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  • Writer's pictureWill Hedrick

5 Ways to Help Sea Turtles During 2023's Nesting Season

Updated: Jul 19, 2023


Loggerhead sea turtle returning to ocean
Loggerhead Sea Turtle

Sea Turtles come onto North Carolina's shores from May through September to lay their eggs. NC is home to over 300 miles of beach habitat that make it perfect for these sea turtles to create their nests.


Five sea turtle species can be found in North Carolina's waters: The Loggerhead, The Leatherback, The Kemp's Ridley, The Green, and The Hawksbill. The Loggerhead is the most common sea turtle to lay its eggs on North Carolina's beaches. All sea turtles are state and federally protected by law.


While the sea turtle's nesting season aligns perfectly with the summer season for beachgoers, it is important to talk about these 5 ways we can support sea turtles during this important time of year.


Turn off or minimize your beachfront light

Bright lights can disturb and prevent female sea turtles from making their way onto the beaches to nest. Sea turtle hatchlings have an inborn tendency to crawl toward the brightest objects. These lights can attract the hatchlings away from the ocean and inland - where they often die of dehydration or fall to predators.


If you live on a beach, you can use blinds or drapes to block or redirect the light. The best solution is to turn your lights off when it darkens out. In addition, preventing the use of flashlights when walking on the beach at night is important - you might be surprised how bright it can be using your natural vision and the moon.



sea turtle hatchlings returning to ocean

Clean up

Recreational equipment like beach chairs, umbrellas, trash, boats, coolers - whatever you might bring to the beach - can all obstruct female sea turtles attempting to nest and their hatchlings. Make sure not to construct fires during the summertime as well. As mentioned earlier, hatchlings are attracted to the brightest light and could crawl into the fires on their crawl to the ocean.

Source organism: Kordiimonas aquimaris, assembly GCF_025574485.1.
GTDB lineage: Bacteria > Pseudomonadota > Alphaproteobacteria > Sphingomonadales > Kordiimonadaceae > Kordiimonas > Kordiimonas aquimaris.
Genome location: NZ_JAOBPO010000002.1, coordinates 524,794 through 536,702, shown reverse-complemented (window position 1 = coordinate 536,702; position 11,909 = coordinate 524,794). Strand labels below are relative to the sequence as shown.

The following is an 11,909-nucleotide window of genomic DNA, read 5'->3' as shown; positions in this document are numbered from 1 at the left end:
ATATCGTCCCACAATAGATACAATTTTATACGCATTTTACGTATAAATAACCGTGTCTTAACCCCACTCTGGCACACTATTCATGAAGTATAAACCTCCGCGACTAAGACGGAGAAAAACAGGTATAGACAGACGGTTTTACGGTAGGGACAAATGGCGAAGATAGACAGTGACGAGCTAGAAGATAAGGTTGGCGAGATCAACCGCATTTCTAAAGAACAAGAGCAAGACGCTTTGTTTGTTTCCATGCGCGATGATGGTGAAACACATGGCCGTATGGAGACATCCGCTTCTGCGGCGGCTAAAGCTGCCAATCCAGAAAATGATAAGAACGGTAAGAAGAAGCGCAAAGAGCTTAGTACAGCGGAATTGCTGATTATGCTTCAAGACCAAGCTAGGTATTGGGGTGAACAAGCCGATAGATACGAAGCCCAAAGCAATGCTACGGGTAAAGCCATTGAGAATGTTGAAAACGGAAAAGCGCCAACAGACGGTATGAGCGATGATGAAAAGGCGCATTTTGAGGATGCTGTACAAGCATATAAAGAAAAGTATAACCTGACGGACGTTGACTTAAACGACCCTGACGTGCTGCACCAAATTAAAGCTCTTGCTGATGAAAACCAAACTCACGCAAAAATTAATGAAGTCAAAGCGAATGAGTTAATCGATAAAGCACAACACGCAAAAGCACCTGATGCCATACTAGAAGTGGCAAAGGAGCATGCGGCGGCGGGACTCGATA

Taking Care of The Beach

All year round, if we are able to take care of the beach, it will make both the female sea turtle and the hatchling's lives easier. First, make sure that we properly dispose of all garbage. Sea turtles can mistake items like plastic bags, styrofoam, or helium balloons for their next meal easily.


Avoid trampling surrounding dunes and beach vegetation. Use boardwalks and other walkways to get around the beach. This can reduce beach erosion and give the female sea turtles more potential areas to nest and a healthier beach overall.



Female sea turtle laying eggs

When you see a turtle

If you see a sea turtle on the beach, remain distant, quiet, and calm. Do not use any lights or flash photography that could disturb the turtle. In addition, once the sea turtle has left the area, leaving the tracks in place is extremely important for research and identification of the turtles by supporting organizations.


As well it is extremely important to leave nests and hatchlings alone. Keeping your distance, remaining quiet and calm, and leaving all flashes and lights off are important.


Donate & Join Us

The Hedrick Project has a project dedicated to Sea Turtles. Our Sea Turtle Project partners with Karen Beasley Sea Turtle Rescue and Rehabilitation Center. Karen Beasley rescues, rehabilitates, and releases sick and injured sea turtles. They also conserve, protect, and monitor nesting habitats to ensure the turtles have the best chance possible of surviving.


Donate monthly to best impact sea turtles. Know that 100% of your donation will go directly to our partners at the Karen Beasley Center.





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